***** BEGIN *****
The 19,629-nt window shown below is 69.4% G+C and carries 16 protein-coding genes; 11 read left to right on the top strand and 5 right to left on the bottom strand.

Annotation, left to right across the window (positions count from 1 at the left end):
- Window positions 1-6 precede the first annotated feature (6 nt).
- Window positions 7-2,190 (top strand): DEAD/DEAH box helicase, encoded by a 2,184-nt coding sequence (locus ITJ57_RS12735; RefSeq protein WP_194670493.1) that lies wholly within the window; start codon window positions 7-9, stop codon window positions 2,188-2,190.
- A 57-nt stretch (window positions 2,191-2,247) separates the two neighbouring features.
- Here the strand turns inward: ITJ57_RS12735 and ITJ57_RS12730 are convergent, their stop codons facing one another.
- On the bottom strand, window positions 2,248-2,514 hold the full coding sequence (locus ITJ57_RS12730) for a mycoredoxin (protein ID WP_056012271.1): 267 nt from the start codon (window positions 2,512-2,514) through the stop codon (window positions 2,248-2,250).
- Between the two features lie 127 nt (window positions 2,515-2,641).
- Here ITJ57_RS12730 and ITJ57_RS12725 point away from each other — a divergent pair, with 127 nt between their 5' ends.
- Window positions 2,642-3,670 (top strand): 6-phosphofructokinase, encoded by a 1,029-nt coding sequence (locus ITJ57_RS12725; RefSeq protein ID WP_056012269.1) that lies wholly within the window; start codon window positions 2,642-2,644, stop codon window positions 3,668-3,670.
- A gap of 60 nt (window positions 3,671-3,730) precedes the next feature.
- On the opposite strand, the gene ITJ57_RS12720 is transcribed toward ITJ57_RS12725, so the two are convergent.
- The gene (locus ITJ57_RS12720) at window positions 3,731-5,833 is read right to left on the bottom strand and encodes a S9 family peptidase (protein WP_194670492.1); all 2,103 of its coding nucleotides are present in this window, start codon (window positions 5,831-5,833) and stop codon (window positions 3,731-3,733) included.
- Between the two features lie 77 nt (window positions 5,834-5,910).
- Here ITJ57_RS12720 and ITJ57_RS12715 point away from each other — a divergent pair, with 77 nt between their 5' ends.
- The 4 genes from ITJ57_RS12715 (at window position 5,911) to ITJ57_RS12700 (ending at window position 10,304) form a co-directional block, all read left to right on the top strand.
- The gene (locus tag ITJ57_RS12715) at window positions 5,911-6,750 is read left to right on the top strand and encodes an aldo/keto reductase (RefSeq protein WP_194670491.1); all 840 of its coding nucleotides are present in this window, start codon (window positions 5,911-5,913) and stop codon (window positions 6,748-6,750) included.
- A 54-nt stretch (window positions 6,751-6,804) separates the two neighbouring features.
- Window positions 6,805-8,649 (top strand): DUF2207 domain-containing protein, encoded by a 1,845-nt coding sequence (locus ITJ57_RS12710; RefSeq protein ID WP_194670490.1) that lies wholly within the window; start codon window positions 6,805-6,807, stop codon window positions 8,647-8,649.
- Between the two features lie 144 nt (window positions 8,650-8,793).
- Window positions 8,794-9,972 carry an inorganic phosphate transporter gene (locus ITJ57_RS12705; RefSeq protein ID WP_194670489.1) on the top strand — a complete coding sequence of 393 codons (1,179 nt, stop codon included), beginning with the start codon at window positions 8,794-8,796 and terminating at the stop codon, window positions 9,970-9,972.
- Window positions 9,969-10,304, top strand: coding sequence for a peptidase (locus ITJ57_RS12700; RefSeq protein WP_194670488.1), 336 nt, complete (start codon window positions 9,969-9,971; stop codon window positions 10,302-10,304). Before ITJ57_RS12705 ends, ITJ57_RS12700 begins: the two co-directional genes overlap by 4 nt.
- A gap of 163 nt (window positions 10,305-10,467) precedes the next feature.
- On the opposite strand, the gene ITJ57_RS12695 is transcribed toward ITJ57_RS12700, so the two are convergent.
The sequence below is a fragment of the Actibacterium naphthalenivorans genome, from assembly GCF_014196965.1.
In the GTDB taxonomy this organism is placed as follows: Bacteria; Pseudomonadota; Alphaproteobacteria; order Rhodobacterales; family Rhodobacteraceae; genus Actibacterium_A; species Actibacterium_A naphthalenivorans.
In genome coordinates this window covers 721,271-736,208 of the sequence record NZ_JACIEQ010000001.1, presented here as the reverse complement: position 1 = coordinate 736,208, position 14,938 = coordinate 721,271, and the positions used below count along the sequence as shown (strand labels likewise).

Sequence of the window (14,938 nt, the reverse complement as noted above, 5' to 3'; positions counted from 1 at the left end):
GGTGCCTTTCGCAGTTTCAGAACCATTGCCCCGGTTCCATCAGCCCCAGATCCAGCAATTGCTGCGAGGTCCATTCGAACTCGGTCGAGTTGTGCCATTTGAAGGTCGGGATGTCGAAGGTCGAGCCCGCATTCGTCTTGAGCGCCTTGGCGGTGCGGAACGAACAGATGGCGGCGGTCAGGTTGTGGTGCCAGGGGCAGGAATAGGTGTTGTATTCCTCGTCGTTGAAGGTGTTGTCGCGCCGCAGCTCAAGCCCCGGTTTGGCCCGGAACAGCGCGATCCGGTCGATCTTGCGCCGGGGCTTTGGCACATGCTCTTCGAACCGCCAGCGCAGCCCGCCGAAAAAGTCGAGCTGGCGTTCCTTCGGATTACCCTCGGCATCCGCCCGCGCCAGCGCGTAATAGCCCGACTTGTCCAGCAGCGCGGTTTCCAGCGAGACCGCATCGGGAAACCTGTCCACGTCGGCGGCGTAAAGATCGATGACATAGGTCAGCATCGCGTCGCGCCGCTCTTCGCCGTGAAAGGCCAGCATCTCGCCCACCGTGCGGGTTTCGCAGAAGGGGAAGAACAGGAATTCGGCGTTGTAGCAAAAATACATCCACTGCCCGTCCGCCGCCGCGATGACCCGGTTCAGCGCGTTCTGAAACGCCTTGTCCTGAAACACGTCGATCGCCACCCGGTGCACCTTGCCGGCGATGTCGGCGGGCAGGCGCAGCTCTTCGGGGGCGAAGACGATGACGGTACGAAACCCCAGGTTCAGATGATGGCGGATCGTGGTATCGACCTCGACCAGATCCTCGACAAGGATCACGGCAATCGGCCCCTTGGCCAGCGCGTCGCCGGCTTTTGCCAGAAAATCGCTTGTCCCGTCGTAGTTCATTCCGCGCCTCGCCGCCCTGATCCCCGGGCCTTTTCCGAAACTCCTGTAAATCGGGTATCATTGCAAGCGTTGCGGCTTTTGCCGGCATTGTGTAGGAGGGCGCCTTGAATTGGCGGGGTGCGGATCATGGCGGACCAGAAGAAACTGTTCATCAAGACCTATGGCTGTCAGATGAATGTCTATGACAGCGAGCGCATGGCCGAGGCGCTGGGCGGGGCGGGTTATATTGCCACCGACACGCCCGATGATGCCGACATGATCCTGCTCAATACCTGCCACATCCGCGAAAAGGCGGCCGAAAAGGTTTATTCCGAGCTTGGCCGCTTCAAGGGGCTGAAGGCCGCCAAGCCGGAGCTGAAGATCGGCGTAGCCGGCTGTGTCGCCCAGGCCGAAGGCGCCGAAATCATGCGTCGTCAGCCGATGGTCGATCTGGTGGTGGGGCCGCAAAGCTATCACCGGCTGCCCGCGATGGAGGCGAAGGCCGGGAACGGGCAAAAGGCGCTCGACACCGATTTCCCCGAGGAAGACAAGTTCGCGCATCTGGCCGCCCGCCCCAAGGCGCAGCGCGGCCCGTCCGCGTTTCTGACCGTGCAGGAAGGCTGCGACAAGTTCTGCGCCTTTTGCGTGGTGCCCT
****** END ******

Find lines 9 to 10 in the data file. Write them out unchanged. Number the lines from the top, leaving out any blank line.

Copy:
- Here ITJ57_RS12730 and ITJ57_RS12725 point away from each other — a divergent pair, with 127 nt between their 5' ends.
- Window positions 2,642-3,670 (top strand): 6-phosphofructokinase, encoded by a 1,029-nt coding sequence (locus ITJ57_RS12725; RefSeq protein ID WP_056012269.1) that lies wholly within the window; start codon window positions 2,642-2,644, stop codon window positions 3,668-3,670.